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Capital-Skill Complementarity and the Emergence of Labor Emancipation

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  • Quamrul H. Ashraf
  • Francesco Cinnirella
  • Oded Galor
  • Boris Gershman
  • Erik Hornung

Abstract

This paper advances a novel hypothesis regarding the historical roots of labor emancipation. It argues that the decline of coercive labor institutions in the industrial phase of development has been an inevitable by-product of the intensification of capital-skill complementarity in the production process. In light of the growing significance of skilled labor for fostering the return to physical capital, elites in society were induced to relinquish their historically profitable coercion of labor in favor of employing free skilled workers, thereby incentivizing the masses to engage in broad-based human capital acquisition, without fear of losing their skill premium to expropriation. In line with the proposed hypothesis, exploiting a plausibly exogenous source of variation in early industrialization across regions of nineteenth-century Prussia, capital abundance is shown to have contributed to the subsequent intensity of de facto serf emancipation.

Suggested Citation

  • Quamrul H. Ashraf & Francesco Cinnirella & Oded Galor & Boris Gershman & Erik Hornung, 2017. "Capital-Skill Complementarity and the Emergence of Labor Emancipation," Working Papers 2017-1, Brown University, Department of Economics.
  • Handle: RePEc:bro:econwp:2017-1
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    References listed on IDEAS

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    Cited by:

    1. Oto-Peralías, Daniel, 2019. "Delegation of Governmental Authority in Historical Perspective: Lordships, State Capacity and Development," SocArXiv k8mzr, Center for Open Science.
    2. Jedwab, Remi & Johnson, Noel & Koyama, Mark, 2020. "The Economic Impact of the Black Death," CEPR Discussion Papers 15132, C.E.P.R. Discussion Papers.
    3. Becker, Sascha O. & Hornung, Erik, 2020. "The Political Economy of the Prussian Three-Class Franchise," The Journal of Economic History, Cambridge University Press, vol. 80(4), pages 1143-1188, December.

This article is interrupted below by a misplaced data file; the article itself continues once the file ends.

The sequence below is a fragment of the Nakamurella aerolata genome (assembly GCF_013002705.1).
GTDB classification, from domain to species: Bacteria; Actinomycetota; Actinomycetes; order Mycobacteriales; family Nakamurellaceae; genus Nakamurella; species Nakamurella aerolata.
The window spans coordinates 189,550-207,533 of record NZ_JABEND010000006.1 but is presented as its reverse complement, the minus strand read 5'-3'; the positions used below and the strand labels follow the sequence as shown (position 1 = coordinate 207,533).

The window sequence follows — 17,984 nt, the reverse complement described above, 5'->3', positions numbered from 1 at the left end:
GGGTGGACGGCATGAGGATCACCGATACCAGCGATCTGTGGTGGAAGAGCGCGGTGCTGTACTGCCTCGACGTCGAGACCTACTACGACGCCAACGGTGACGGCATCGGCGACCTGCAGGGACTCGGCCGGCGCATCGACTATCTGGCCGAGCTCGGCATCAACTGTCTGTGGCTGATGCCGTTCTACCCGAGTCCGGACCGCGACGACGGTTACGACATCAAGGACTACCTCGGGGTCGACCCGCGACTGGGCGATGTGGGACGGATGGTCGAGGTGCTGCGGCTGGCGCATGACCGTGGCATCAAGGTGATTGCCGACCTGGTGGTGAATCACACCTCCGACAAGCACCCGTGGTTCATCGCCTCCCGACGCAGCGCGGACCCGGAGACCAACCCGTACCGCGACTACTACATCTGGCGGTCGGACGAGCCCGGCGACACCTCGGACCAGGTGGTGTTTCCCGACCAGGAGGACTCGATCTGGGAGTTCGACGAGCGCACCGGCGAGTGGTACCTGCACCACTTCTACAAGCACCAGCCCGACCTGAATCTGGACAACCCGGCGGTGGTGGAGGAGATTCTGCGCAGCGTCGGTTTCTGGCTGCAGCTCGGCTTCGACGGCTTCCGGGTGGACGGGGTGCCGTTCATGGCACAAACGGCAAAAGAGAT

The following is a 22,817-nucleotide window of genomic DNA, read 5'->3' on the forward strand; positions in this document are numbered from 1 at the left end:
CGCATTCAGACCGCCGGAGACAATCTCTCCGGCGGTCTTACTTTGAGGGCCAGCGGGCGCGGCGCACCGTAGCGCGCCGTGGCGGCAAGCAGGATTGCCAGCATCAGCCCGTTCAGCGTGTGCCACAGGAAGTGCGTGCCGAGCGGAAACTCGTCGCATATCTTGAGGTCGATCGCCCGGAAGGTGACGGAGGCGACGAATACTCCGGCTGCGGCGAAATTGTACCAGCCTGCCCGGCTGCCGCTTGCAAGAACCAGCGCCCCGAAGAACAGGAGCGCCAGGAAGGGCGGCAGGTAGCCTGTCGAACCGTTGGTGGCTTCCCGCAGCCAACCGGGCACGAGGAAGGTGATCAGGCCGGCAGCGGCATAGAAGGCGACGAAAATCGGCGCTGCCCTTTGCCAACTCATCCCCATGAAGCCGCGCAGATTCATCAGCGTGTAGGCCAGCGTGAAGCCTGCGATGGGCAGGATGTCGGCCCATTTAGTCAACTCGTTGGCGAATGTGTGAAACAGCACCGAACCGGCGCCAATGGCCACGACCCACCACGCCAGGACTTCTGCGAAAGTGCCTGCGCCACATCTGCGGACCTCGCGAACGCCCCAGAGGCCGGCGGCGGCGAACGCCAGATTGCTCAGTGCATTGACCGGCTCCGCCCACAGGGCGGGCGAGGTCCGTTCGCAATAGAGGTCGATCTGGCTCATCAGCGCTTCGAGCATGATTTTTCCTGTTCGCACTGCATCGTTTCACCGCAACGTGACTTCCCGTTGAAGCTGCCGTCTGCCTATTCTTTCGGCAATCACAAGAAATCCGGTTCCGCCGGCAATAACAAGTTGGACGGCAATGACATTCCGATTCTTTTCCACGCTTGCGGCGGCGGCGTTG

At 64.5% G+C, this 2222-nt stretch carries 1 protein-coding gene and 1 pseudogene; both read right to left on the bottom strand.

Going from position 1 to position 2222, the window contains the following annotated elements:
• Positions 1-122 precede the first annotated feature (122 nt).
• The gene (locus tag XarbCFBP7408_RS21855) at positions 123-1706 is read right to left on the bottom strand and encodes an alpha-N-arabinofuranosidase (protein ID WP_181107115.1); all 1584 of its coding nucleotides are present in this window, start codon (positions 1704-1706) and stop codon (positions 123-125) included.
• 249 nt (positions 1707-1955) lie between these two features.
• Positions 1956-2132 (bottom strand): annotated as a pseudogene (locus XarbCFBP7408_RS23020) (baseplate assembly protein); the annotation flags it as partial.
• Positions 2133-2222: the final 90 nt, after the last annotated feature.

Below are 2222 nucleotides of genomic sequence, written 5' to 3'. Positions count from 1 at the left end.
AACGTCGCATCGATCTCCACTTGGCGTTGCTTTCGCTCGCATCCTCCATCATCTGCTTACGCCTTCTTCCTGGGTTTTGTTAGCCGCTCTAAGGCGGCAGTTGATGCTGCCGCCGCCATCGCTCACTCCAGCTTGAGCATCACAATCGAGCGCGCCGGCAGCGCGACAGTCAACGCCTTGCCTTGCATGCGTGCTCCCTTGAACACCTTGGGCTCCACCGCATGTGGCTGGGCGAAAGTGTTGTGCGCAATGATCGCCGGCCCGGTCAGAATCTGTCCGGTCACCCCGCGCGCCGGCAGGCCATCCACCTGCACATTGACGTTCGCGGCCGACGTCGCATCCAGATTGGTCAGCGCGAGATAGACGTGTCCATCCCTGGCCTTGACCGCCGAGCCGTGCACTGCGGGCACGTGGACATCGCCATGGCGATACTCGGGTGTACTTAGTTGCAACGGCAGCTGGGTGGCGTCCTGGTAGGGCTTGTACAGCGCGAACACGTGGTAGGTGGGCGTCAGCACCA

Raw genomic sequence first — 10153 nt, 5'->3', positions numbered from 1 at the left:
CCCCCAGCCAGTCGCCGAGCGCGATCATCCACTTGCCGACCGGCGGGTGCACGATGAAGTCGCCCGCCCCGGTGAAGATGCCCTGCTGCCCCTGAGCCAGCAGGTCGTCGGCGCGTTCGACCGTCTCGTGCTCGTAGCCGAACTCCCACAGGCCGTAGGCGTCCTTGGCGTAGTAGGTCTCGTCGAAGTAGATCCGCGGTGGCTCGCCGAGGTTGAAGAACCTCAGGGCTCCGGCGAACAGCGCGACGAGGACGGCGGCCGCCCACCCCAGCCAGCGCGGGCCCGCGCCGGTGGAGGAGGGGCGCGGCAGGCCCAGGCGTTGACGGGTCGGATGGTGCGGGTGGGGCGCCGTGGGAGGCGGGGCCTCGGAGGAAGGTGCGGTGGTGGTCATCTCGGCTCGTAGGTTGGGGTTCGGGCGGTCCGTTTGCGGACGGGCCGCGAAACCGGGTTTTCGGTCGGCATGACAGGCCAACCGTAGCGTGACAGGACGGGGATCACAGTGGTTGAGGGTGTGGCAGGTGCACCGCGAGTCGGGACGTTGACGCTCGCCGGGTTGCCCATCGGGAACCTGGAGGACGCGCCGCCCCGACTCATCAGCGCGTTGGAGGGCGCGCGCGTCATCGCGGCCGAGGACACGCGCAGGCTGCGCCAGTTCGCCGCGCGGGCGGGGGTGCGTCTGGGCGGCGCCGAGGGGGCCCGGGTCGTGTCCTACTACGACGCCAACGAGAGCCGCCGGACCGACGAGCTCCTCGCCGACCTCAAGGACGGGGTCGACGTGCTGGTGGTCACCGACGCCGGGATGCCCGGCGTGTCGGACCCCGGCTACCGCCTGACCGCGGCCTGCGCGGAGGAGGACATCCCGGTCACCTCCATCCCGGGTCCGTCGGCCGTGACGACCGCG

4. Madsen, Jakob & Strulik, Holger, 2020. "Technological change and inequality in the very long run," European Economic Review, Elsevier, vol. 129(C).
    5. Sarid, Assaf & Mokyr, Joel & van der Beek, Karine, 2019. "The Wheels of Change: Human Capital, Millwrights, and Industrialization in Eighteenth-Century England," CEPR Discussion Papers 14138, C.E.P.R. Discussion Papers.
    6. Parente, Stephen L. & Sáenz, Luis Felipe & Seim, Anna, 2019. "Income, Education and Democracy," Research Papers in Economics 2019:3, Stockholm University, Department of Economics.
    7. Joerg Baten & Ralph Hippe, 2018. "Geography, land inequality and regional numeracy in Europe in historical perspective," Journal of Economic Growth, Springer, vol. 23(1), pages 79-109, March.

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    More about this item

    JEL classification:

    • J24 - Labor and Demographic Economics - - Demand and Supply of Labor - - - Human Capital; Skills; Occupational Choice; Labor Productivity
    • J47 - Labor and Demographic Economics - - Particular Labor Markets - - - Coercive Labor Markets
    • N13 - Economic History - - Macroeconomics and Monetary Economics; Industrial Structure; Growth; Fluctuations - - - Europe: Pre-1913
    • N33 - Economic History - - Labor and Consumers, Demography, Education, Health, Welfare, Income, Wealth, Religion, and Philanthropy - - - Europe: Pre-1913
    • O14 - Economic Development, Innovation, Technological Change, and Growth - - Economic Development - - - Industrialization; Manufacturing and Service Industries; Choice of Technology
    • O15 - Economic Development, Innovation, Technological Change, and Growth - - Economic Development - - - Economic Development: Human Resources; Human Development; Income Distribution; Migration
    • O43 - Economic Development, Innovation, Technological Change, and Growth - - Economic Growth and Aggregate Productivity - - - Institutions and Growth

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